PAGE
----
Tag Archives: Ewens Abid

Interview With

Ewens Abid


Ewens Abid

Ewens Abid


Interviewed – May 2020


To kick us off – would you like briefly to introduce yourself

Hello! Bonjour! Salam!
My name’s Ewens Abid.
I’m a French/Algerian actor based in London.

How long have you been pursuing your chosen career, and what made you choose this path?

I have a background in economy, sociology, and business, but in my last year at college I started taking acting classes.

After finishing my business studies, I got into East 15 Drama School on the BA Acting International course which was the perfect curriculum for me and what I had in mind for my career. It was a lot of mixing classical and modern training with great emphasis on international theatre/film makers, and most importantly, empowering students to create their own work!

But what got me into acting and pushed me to start taking acting classes was the thought of having regrets when I’ll be older. I realised some people in my family had huge regrets for not giving themselves the chance to try and pursue their dream jobs. It was really hard for me to see that.

That’s what got me into acting.

This is what motivated me and still motivates me to this day.

As well as being an actor, you are also a credited writer. Which is your preferred, if any, discipline?

Acting is definitely my favourite.
There is no other feeling like it in the world!
But I also believe that, as a creative, it’s not so much a question of whether I prefer acting or writing or even film making…
At the end of day, they are all here to tell a story.
And I love telling stories!
That’s what I love about my job.

What drew you to the story around which your acclaimed production of “Belamour” is based? Is it in any way autobiographical or a depiction of your own family and/or experiences?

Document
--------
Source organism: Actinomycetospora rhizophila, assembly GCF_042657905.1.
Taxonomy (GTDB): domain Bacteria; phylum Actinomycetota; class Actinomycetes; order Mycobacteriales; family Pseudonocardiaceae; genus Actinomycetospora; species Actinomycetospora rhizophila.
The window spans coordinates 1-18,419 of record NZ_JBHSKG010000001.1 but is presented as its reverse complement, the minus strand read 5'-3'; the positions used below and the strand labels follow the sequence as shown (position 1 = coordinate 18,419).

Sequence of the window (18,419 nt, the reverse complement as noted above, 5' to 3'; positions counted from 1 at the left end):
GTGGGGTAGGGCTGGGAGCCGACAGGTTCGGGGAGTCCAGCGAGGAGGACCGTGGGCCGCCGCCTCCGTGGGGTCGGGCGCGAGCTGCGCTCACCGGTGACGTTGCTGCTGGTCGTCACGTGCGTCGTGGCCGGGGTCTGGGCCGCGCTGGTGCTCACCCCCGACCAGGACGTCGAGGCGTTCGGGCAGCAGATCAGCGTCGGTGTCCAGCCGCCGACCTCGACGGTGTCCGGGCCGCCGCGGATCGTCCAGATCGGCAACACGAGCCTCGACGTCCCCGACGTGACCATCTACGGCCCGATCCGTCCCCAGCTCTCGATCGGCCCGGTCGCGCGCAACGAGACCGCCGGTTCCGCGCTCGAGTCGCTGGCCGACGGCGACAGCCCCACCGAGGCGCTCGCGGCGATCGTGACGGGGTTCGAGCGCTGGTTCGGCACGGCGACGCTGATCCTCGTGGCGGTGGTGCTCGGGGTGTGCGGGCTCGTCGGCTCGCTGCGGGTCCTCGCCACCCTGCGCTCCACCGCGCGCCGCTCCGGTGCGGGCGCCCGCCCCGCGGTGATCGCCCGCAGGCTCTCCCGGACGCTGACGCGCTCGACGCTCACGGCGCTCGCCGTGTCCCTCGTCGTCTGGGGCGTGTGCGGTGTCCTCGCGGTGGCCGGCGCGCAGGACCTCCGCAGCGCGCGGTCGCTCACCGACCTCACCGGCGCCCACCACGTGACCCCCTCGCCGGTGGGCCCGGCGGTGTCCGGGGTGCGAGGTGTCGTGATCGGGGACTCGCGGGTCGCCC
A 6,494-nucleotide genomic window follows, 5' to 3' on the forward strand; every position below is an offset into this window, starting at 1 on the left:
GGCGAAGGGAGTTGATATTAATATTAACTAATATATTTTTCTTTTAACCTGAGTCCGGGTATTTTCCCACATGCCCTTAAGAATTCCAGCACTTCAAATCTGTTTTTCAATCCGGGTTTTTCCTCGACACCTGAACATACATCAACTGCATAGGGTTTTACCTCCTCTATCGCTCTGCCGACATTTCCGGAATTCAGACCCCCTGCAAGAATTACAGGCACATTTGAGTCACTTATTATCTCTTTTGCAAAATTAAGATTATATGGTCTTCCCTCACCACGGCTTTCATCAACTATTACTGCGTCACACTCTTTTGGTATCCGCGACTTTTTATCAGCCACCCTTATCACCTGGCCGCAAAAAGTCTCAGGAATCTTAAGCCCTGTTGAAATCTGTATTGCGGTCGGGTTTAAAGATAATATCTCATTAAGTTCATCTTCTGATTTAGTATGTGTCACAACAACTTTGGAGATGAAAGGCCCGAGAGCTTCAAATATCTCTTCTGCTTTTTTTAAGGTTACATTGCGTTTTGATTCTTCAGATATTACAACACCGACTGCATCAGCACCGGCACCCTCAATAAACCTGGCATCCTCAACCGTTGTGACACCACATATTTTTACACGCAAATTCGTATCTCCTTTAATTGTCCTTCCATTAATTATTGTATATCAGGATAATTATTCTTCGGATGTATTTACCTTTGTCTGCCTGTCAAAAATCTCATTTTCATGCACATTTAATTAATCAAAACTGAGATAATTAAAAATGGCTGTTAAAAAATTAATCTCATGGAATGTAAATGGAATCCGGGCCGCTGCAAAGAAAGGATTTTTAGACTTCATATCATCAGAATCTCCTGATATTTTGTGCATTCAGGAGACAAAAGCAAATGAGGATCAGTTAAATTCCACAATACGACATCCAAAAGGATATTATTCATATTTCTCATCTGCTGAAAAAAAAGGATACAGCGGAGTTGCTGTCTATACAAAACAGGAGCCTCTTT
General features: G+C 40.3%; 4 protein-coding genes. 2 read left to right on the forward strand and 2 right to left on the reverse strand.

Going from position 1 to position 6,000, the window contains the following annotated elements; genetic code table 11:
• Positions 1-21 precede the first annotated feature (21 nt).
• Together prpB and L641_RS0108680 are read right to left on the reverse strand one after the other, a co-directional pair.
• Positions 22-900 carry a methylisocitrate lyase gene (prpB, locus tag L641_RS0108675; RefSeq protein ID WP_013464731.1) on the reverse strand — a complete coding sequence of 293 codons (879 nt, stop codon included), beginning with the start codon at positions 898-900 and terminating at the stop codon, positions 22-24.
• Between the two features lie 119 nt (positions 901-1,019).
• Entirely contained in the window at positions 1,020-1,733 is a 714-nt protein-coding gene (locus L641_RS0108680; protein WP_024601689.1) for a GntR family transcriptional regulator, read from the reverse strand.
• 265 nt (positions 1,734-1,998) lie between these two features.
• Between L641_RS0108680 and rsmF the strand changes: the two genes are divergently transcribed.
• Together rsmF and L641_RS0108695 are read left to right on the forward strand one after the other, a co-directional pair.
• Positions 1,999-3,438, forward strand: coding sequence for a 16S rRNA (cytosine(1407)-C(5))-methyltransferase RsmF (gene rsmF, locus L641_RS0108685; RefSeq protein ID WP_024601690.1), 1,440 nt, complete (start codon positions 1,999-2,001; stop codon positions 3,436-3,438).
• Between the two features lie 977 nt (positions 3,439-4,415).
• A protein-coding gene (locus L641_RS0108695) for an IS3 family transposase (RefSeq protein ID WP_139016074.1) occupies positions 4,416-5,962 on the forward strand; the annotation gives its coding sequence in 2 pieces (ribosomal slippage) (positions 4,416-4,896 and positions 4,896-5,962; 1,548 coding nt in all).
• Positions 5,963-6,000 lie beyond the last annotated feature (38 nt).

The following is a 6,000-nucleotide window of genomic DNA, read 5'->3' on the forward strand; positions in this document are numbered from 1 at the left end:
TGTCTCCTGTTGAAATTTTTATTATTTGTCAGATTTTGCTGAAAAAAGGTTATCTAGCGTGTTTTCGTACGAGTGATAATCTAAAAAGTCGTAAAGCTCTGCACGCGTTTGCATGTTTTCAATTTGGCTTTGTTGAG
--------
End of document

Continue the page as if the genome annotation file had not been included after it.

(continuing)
Yes, you are right.

‘Belamour’ is, in a way, a depiction of my family’s story and experiences. The character of Belamour was based on my Uncle, who’s suffering from Multiple Sclerosis. The skeleton of the play follows his life pretty accurately.

On the other hand, the character himself incorporates other true-life events and stories from my dad, other family members, and of course my own.

What drew me to this specific story was the incredibly challenging journey that my family has been going through still to this day.

It started as a way for me to better understand my family’s history and background, but it quickly became much more than that. I realised that this story could really move and inspire people across all generations and hopefully help them discover or remember their own family history.

That’s why one of the first things I wanted for this show was for it to be non-profit and in aid of MS society UK.

What is the earliest piece of music/art/film/theatre (any medium in fact) that you remember having an impact on you, or that inspired you to pursue your chosen career?

LA HAINE (1995) by Mathieu Kassovitz


What part of the process of the production of a work, from conception to performance do you enjoy the most?